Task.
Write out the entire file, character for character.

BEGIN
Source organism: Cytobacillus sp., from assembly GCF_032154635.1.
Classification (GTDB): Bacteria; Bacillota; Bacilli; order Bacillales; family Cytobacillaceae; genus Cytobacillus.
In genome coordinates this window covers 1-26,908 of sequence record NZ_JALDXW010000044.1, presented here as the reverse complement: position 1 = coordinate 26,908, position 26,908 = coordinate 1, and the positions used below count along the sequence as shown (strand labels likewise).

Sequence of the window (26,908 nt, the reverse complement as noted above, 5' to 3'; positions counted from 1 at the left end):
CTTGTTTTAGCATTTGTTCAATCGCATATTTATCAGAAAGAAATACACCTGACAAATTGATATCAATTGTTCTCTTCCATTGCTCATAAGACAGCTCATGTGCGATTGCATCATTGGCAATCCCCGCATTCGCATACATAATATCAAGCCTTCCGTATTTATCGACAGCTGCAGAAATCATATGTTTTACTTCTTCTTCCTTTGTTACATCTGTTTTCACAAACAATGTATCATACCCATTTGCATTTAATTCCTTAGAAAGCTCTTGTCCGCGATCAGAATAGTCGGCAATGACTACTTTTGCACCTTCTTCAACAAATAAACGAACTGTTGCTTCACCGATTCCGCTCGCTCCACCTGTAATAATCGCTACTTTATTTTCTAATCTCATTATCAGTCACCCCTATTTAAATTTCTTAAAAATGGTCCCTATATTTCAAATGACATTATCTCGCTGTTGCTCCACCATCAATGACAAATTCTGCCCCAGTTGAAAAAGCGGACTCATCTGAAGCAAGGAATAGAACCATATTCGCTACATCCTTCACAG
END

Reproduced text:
Source organism: Cytobacillus sp., from assembly GCF_032154635.1.
Classification (GTDB): Bacteria; Bacillota; Bacilli; order Bacillales; family Cytobacillaceae; genus Cytobacillus.
In genome coordinates this window covers 1-26,908 of sequence record NZ_JALDXW010000044.1, presented here as the reverse complement: position 1 = coordinate 26,908, position 26,908 = coordinate 1, and the positions used below count along the sequence as shown (strand labels likewise).

Sequence of the window (26,908 nt, the reverse complement as noted above, 5' to 3'; positions counted from 1 at the left end):
CTTGTTTTAGCATTTGTTCAATCGCATATTTATCAGAAAGAAATACACCTGACAAATTGATATCAATTGTTCTCTTCCATTGCTCATAAGACAGCTCATGTGCGATTGCATCATTGGCAATCCCCGCATTCGCATACATAATATCAAGCCTTCCGTATTTATCGACAGCTGCAGAAATCATATGTTTTACTTCTTCTTCCTTTGTTACATCTGTTTTCACAAACAATGTATCATACCCATTTGCATTTAATTCCTTAGAAAGCTCTTGTCCGCGATCAGAATAGTCGGCAATGACTACTTTTGCACCTTCTTCAACAAATAAACGAACTGTTGCTTCACCGATTCCGCTCGCTCCACCTGTAATAATCGCTACTTTATTTTCTAATCTCATTATCAGTCACCCCTATTTAAATTTCTTAAAAATGGTCCCTATATTTCAAATGACATTATCTCGCTGTTGCTCCACCATCAATGACAAATTCTGCCCCAGTTGAAAAAGCGGACTCATCTGAAGCAAGGAATAGAACCATATTCGCTACATCCTTCACAG